Download Full Text (375 KB)


Poster ID #441


Though many scholars and commentators are optimistic about the influence of the Internet on American political culture, some decry the presence of a “digital divide” wherein individuals of higher socioeconomic status have greater access to online political tools. I argue that this is an unnecessarily limited view of online political behavior and that analyses of online political engagement should go beyond questions of access to include considerations of individual preference. Using the results from a new survey of 2008 campaign donors, I find that differences between online and offline political participators are largely skill-and interest-based, not demographic. I also present a personal typology of Internet behavior and find significant skill and interest differences between different types of online participators. This suggests that future research on the extent of online political engagement should be broader than simple questions of access and should include classifications of personal preference as well.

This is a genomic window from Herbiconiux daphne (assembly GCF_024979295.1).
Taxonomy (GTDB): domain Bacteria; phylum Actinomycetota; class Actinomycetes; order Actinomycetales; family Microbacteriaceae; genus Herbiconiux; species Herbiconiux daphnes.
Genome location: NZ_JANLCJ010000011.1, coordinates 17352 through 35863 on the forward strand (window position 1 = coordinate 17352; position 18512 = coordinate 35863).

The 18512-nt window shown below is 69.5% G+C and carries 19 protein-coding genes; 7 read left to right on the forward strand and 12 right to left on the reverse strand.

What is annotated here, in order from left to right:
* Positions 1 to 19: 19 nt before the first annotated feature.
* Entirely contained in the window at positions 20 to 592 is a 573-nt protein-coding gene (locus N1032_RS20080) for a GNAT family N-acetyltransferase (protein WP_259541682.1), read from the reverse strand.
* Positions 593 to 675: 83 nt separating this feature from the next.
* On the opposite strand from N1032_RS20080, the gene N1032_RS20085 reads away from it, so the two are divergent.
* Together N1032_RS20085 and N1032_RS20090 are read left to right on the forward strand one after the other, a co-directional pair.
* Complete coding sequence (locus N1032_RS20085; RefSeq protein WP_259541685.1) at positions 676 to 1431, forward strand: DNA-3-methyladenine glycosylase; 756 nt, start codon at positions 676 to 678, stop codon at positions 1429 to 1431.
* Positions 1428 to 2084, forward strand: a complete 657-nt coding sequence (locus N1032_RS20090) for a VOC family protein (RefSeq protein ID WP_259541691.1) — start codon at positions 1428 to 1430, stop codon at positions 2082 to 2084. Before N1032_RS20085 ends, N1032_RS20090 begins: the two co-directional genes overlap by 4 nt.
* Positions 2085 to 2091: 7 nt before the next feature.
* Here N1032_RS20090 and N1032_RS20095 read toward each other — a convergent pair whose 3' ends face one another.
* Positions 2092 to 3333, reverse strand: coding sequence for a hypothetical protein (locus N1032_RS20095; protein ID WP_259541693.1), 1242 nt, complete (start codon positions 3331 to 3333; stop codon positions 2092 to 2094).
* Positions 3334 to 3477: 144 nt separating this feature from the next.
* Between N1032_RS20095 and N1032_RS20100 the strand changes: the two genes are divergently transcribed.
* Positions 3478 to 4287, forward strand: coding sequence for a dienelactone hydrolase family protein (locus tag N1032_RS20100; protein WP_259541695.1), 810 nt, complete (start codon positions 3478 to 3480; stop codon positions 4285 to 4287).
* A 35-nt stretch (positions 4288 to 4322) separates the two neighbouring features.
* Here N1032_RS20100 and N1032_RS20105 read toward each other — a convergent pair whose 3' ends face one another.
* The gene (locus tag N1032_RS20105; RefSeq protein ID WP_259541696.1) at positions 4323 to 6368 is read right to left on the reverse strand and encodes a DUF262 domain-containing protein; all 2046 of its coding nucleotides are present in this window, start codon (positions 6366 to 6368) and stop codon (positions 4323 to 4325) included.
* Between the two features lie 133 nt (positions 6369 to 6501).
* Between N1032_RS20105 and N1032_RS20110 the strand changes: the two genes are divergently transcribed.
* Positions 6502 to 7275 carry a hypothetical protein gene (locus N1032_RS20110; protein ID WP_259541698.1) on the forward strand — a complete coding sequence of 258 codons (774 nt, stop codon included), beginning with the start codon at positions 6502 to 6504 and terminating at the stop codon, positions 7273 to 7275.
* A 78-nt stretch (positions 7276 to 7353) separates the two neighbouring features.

The Annual Mary Lou Fulton Mentored Research Conference showcases some of the best student research from the College of Family, Home, and Social Sciences. The mentored learning program encourages undergraduate students to participate in hands-on and practical research under the direction of a faculty member. Students create these posters as an aide in presenting the results of their research to the public, faculty, and their peers.

Publication Date


Permanent URL




Family, Home, and Social Sciences

The New User: Revisiting the Digital Divide